A flurry of debates in the other Senate race have aired. Today Democrat Eric Lesser released his plan to address housing the homeless in hotels.

The Reminder reports that Jon Lumbra, who had planned to take a post in Lowell and shortly resign as Holyoke Treasurer, has changed his mind. The Reminder’s Mike Dobbs writes that Jon Lumbra will remain Treasurer for now, but he may not serve out the full term and does not intend to seek a third term. Lumbra calls for change in the Holyoke charter to bring municipal government into the modern era.

City Slickers:

The homicide at a Springfield housing complex that took the life of a Hampden 19 year-old has again prompted politicians to prescribe action on how to deal with the problem. Cameras were among the ideas advanced by at-large Councilor Tim Rooke. However, WSHM reporter Michelle Kingston tweets that Springfield Housing Authority Executive Director Abraham Abrashkin says all of the complex’s cameras were working.

Mayor Domenic Sarno is among the mayors denouncing casino opponents’ study that says casinos will harm revenue derived from the lottery.

Twitter Chatter:

The stark contrast between local and national media reaction to the Grimes/McConnell debate is truly  astounding and, unfortunately, only serves to feed the breakdown and and waning efficacy of our national political media. We need to have more sober and less process-tickled coverage of the politics that decide where our country is going. To that end, this week’s tweet prize winner is a part of the national media, but saw the forest for the trees. Today we award the tweet prize to John Harwood, a political reporter for CNBC and The New York Times, who praised the performance of both contenders for US Senate from Kentucky rather than just focusing in on something minor and stupid (or at least doing so at the expense of the other candidates equally stupid, but not so minor flub). Notably, he also dismissed the significance of Grimes’s voting answer and even allowed that it may not be as bad as national media says

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Manic Monday Markup 10/6/14…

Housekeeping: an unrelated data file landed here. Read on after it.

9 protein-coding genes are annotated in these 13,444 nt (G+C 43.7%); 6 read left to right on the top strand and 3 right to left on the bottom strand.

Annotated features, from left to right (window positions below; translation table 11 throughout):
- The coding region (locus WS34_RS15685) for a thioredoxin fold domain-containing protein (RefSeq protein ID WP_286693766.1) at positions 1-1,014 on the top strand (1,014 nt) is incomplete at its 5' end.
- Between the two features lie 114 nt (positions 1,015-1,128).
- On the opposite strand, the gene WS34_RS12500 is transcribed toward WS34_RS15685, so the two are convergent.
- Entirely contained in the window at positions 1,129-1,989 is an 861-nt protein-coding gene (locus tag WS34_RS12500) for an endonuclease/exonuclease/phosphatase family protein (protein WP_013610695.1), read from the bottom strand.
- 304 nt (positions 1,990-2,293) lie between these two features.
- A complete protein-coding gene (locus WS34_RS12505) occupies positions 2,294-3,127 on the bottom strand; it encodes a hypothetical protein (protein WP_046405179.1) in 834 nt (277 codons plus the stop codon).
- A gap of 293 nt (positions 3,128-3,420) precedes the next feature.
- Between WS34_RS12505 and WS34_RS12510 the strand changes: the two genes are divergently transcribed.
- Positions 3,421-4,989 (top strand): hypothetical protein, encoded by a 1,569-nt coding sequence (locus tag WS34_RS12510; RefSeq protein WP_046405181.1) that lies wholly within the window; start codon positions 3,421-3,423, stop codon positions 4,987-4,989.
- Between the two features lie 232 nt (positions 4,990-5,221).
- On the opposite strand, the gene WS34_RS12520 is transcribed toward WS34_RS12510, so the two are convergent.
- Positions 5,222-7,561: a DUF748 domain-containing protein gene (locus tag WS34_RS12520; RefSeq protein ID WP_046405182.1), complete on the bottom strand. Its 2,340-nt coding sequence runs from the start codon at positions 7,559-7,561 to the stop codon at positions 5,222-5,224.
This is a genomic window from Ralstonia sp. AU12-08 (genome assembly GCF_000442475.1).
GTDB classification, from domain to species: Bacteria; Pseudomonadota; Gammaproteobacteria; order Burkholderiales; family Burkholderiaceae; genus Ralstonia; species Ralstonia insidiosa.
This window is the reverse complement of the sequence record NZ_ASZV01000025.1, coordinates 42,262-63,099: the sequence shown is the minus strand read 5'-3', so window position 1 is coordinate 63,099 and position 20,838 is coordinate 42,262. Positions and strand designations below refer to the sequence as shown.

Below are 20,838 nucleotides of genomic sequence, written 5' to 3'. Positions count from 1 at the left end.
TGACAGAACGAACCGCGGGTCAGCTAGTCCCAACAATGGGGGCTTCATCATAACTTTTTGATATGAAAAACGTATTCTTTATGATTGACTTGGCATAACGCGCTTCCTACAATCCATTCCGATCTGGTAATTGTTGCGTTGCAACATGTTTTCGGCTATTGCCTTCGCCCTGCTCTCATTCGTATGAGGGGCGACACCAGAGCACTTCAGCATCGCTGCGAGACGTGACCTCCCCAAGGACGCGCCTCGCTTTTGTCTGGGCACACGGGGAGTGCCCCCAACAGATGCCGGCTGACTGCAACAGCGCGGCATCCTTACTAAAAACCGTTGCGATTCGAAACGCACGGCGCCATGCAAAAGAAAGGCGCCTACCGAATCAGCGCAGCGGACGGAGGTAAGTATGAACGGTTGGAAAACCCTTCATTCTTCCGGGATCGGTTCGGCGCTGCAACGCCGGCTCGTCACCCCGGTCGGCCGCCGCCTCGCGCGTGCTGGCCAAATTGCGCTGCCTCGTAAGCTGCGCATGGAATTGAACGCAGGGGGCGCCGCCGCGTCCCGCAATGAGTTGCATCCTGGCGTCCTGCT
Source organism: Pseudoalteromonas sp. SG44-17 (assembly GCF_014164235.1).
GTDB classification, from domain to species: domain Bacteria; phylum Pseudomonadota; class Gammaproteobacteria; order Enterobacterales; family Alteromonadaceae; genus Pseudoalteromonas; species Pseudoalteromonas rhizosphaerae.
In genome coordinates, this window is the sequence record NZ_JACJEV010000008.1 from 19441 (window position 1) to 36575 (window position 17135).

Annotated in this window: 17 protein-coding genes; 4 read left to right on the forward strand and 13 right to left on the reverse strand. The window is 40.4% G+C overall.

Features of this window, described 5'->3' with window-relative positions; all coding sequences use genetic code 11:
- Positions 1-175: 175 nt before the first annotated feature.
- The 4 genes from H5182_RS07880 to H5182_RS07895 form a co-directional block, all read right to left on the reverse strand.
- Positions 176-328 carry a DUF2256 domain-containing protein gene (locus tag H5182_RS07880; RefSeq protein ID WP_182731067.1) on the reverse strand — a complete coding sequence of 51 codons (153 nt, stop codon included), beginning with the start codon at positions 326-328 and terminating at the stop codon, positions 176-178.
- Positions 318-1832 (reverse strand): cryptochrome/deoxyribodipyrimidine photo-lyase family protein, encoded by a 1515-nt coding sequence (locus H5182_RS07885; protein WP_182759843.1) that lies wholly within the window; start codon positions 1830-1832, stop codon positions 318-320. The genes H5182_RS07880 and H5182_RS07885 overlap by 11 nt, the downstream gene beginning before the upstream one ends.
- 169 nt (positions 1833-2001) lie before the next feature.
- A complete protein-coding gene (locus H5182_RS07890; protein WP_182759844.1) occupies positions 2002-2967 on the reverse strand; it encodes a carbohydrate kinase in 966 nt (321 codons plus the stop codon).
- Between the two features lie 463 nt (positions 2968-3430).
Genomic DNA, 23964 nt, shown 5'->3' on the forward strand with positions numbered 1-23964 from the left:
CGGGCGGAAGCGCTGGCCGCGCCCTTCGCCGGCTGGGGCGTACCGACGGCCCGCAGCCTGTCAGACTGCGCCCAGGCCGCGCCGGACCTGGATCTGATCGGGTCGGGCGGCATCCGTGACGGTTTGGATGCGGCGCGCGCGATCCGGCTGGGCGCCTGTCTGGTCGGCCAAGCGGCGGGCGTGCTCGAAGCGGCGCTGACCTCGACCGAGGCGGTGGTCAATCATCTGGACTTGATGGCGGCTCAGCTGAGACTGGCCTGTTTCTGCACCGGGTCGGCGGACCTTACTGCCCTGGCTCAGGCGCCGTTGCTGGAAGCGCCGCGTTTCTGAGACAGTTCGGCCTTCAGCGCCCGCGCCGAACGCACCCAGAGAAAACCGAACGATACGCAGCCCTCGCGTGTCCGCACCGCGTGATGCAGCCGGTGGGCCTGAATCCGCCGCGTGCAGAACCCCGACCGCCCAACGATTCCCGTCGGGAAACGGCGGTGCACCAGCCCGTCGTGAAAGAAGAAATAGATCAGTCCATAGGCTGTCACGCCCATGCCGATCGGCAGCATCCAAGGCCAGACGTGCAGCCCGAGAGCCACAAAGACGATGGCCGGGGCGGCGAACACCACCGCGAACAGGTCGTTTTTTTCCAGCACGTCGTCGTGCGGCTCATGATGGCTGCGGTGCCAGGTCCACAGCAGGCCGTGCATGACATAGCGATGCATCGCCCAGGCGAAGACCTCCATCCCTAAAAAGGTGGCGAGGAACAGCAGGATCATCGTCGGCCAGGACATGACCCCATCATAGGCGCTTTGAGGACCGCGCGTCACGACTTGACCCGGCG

…And the World:

We begin today in Brazil, where President Dilma Rousseff of the Workers Party secured first place in her country’s presidential election, but now faces a runoff with Aécio Neves, the center-right candidate in the race. Marina Silva of the Socialist party, came in third place after taking the place of Eduardo Campos at the top of the ticket. Campos died in an August plane crash roiling the election and upending its conventional wisdom. So far Rousseff, who emphasized income redistribution in her campaign, is the favorite to win the general, but momentum may be on Neves’ side, who was third at one point. Silva remains a wildcard too.

After clashes at the end of last week, a stalemate may be settling in between the government of Hong Kong and pro-Democracy activists. Others see the protests dwindling.

Israeli is fuming over Sweden’s decision to begin recognition talks with the Palestinian Authority, outside the traditional conduit for peace talks. However, Sweden is anything, but clear about what its decision means in the short term, although Israel fears other European countries may follow.

Pope Francis calls synod, primarily it seems, to discuss allowing divorcees to receive communion.

Haiti’s brutal one-time leader dies.

Canada’s Parliament will vote this week on whether to launch airstrikes against ISIS in Iraq. A divide in the Liberal Party over the issue may have erupted on the issue, possibly coloring that party’s fortunes in next year’s elections, a conservative Canadian publication argues.